The city on Monday, March 27, began fully enforcing new parking regulations that increase the rates for spaces closest to Main Street and eliminate time limits on most metered parking. The hours of enforcement are now 10 a.m. to 5, 7 or 8 p.m., depending on where you park Mondays through Saturdays, The old hours were 8 a.m. to 6 p.m.

The new rules that were approved by the City Council on Jan. 5, took effect on March 13. Violators were issued warnings for two weeks, but that ended Saturday and ticketing began Monday. Parking is free on Sundays.

Parking rates change depending on the time of day and day of the week. Some meter fees have been decreased. A permit for the E. John Gare Parking Garage increased from $90 to $110 per month.

The changes were adopted after a consultant’s analysis last year, with findings presented at two public forums in June, including one for downtown businesses. Mayor Gina-Louise Sciarra said the city is trying to make it easier for downtown visitors to find parking near their destination.

A map of downtown parking lots is available at

Winter Street

Work on the Winter Street reconstruction project began last week. The project includes replacing water and sewer mains and connections to property lines, reconstruction of the road, paving driveway aprons, and replacing sidewalks.

There will be a new sidewalk the full length of the street on its north side, with segments on the south side connecting driveways to front entrances of homes. All sidewalks will comply with the Americans with Disabilities Act.

Caracas Construction Corp. of Ludlow will work on the project generally between 7 a.m. and 3 p.m., with occasional extended afternoon hours. The contractor will maintain access for residents as well as delivery and emergency vehicles. Residents will be notified of water and sewer interruptions needed for new service connections.

A city Department of Public Works representative will be on site during construction. Residents with questions or concerns also may email them to [email protected].

The construction schedule will be updated weekly through the link at the top of this page:

The City Council last year unanimously approved the acquisition of easements over the property at the dead end of Winter Street for drainage improvements, including disconnecting storm drains from the sewer system and installing a gravel storm-water spreader. The project follows damage caused by two water main breaks in recent years.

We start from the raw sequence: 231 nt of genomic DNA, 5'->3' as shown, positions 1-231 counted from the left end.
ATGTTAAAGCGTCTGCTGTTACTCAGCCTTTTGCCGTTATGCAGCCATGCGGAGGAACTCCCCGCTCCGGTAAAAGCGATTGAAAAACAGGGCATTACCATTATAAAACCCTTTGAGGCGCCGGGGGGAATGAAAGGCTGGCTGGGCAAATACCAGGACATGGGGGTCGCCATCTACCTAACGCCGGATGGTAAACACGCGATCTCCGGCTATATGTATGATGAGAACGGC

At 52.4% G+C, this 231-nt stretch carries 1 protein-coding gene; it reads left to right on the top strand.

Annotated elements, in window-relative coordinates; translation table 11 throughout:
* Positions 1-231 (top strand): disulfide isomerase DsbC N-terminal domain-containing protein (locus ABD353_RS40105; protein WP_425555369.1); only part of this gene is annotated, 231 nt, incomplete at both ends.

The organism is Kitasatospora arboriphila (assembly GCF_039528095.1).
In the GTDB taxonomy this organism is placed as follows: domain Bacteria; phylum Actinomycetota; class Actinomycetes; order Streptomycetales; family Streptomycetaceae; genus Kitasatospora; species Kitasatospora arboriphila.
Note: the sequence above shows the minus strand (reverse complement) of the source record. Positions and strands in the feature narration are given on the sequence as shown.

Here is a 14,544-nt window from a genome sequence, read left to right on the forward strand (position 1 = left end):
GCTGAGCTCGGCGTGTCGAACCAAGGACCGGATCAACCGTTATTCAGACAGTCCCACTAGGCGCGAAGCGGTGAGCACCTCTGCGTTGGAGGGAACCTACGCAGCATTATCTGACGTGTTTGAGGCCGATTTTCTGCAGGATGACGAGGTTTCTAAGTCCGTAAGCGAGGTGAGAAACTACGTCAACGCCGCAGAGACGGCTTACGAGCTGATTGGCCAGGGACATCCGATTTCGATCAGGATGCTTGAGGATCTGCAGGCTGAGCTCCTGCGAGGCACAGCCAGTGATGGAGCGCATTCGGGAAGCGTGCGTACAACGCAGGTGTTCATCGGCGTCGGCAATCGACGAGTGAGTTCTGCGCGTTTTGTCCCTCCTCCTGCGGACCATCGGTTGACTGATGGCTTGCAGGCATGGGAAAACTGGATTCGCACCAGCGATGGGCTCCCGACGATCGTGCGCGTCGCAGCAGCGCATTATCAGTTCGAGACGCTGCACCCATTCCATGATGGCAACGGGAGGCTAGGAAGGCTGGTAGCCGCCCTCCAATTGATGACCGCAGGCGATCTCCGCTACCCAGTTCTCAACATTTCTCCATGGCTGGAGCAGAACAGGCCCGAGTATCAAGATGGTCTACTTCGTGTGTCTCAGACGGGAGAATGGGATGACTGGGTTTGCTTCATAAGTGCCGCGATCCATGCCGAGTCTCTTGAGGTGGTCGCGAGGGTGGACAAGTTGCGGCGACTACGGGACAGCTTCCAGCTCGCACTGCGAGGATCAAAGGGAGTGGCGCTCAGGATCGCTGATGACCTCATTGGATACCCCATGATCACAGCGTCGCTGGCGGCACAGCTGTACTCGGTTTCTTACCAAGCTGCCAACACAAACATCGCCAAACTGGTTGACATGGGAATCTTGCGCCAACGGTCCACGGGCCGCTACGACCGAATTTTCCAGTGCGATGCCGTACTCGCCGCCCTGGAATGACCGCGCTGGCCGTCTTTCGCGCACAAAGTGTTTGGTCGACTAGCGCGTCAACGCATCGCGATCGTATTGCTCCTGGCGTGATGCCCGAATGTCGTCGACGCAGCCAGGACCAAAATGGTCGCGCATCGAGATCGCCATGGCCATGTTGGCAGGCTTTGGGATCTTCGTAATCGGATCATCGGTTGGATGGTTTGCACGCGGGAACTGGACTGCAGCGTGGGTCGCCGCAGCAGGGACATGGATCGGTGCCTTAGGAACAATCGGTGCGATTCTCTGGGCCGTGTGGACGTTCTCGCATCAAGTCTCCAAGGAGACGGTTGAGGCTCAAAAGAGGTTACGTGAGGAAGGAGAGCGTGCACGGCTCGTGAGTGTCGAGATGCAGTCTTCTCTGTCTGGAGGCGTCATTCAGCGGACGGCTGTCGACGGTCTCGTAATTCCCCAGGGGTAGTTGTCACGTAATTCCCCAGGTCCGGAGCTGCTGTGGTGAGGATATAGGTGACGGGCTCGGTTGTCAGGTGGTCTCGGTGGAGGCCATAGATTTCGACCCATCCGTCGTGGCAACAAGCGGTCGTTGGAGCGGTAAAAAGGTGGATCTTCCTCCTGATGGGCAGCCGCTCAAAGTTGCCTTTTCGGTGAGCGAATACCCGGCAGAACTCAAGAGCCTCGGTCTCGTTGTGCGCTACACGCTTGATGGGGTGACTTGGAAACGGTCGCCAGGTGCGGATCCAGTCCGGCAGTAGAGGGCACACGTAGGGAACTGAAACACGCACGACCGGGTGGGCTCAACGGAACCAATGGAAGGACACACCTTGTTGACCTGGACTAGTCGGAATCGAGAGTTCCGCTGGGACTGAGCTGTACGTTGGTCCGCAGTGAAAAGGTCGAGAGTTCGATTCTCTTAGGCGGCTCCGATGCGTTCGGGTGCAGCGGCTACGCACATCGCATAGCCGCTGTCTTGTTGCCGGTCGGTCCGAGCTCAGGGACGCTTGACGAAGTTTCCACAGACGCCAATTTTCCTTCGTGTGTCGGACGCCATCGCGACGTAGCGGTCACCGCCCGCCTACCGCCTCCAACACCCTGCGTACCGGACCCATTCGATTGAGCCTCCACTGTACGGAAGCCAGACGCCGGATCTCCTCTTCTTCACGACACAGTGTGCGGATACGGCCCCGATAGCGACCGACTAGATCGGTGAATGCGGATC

Redevelopment of 196 Cooke Avenue

The city’s Office of Planning and Sustainability will hold a public forum about the redevelopment of 196 Cooke Ave. from 6 to 7 p.m., Monday, March 27, in the City Council chambers at 212 Main St. Participants also may comment via Zoom at:

The former Moose Lodge on the site was demolished last year and the city now owns the property. A draft development design for four affordable housing units will be discussed Monday.

Parking for people using the Fitzgerald Lake Conservation Area also will be maintained. The Department of Public Works recently regraded the parking lot to eliminate potholes.

The proposed plan is available at:

Division of Community Care director

Mayor Gina-Louise Sciarra announced March 20 the appointment of Kristen Rhodes as the first director of the Division of Community Care, part of the Department of Health and Human Services.

Rhodes, who began work March 13, will oversee the division’s mission to provide alternatives to police responses for some public safety emergencies, including mental health, substance use, and other crisis calls. Four civilian community responders are expected to be hired this spring, and after training, the division will launch a pilot program by mid-summer.

Rhodes has experience in education and human services, developing and managing services for adults and children. She has a master’s degree in education from Springfield College.

Sean Donovan, who last year served as implementation director for the Division of Community Care, resigned in December.

Establishing a Division of Community Care under the Board of Health was a key recommendation by the Northampton Policing Review Committee in its report, “Reimagining Safety,” issued in March 2021.

The Division of Community Care will be housed in the Community Resilience Hub at the former First Baptist Church, 298 Main St.

Northampton Rehabilitation and Nursing Center redevelopment

Valley Community Development Corp. continues work at the site of the former nursing home at 737 Bridge Road for redevelopment into 60 units of affordable housing, and provides this update:

You may have noticed the fences and increased activity around the old Northampton Nursing Home at 737 Bridge Road. That’s because Valley CDC has begun to clear out the asbestos-containing materials from the building, thanks in part to a grant from the MassDevelopment Underutilized Properties Program. There is a lot of asbestos in the building, so we anticipate this work will continue to around May or June. Later this summer, Valley should learn if funds have been awarded for the renovation of the building. If awarded, we anticipate construction of the 60 new apartments to begin in spring of 2024. If you have any questions or concerns, please contact William Womeldorf, the project manager at Valley CDC at [email protected]